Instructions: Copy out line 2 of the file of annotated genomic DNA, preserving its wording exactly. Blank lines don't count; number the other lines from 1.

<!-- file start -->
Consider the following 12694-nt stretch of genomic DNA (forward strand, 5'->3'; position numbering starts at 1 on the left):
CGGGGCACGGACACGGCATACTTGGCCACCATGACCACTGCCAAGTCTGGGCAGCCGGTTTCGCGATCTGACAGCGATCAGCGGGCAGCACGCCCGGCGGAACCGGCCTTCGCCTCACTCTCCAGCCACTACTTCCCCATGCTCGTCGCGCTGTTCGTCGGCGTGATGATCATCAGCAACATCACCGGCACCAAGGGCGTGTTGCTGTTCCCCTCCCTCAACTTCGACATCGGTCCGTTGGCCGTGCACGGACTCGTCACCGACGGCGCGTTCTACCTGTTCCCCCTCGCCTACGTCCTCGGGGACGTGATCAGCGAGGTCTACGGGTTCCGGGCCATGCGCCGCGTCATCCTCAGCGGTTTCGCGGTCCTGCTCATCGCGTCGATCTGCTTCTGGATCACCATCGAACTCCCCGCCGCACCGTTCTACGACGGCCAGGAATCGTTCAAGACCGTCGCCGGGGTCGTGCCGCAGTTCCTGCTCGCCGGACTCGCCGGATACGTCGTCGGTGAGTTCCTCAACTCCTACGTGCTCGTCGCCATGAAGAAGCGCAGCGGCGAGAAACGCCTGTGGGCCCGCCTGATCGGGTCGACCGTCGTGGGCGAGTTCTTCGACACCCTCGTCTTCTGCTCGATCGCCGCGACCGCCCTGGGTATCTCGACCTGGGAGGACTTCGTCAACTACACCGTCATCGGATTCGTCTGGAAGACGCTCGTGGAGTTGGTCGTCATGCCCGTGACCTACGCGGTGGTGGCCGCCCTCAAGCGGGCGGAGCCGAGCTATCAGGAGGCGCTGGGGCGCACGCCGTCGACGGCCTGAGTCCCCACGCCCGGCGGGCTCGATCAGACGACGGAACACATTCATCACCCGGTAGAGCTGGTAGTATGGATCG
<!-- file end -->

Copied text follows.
CGGGGCACGGACACGGCATACTTGGCCACCATGACCACTGCCAAGTCTGGGCAGCCGGTTTCGCGATCTGACAGCGATCAGCGGGCAGCACGCCCGGCGGAACCGGCCTTCGCCTCACTCTCCAGCCACTACTTCCCCATGCTCGTCGCGCTGTTCGTCGGCGTGATGATCATCAGCAACATCACCGGCACCAAGGGCGTGTTGCTGTTCCCCTCCCTCAACTTCGACATCGGTCCGTTGGCCGTGCACGGACTCGTCACCGACGGCGCGTTCTACCTGTTCCCCCTCGCCTACGTCCTCGGGGACGTGATCAGCGAGGTCTACGGGTTCCGGGCCATGCGCCGCGTCATCCTCAGCGGTTTCGCGGTCCTGCTCATCGCGTCGATCTGCTTCTGGATCACCATCGAACTCCCCGCCGCACCGTTCTACGACGGCCAGGAATCGTTCAAGACCGTCGCCGGGGTCGTGCCGCAGTTCCTGCTCGCCGGACTCGCCGGATACGTCGTCGGTGAGTTCCTCAACTCCTACGTGCTCGTCGCCATGAAGAAGCGCAGCGGCGAGAAACGCCTGTGGGCCCGCCTGATCGGGTCGACCGTCGTGGGCGAGTTCTTCGACACCCTCGTCTTCTGCTCGATCGCCGCGACCGCCCTGGGTATCTCGACCTGGGAGGACTTCGTCAACTACACCGTCATCGGATTCGTCTGGAAGACGCTCGTGGAGTTGGTCGTCATGCCCGTGACCTACGCGGTGGTGGCCGCCCTCAAGCGGGCGGAGCCGAGCTATCAGGAGGCGCTGGGGCGCACGCCGTCGACGGCCTGAGTCCCCACGCCCGGCGGGCTCGATCAGACGACGGAACACATTCATCACCCGGTAGAGCTGGTAGTATGGATCG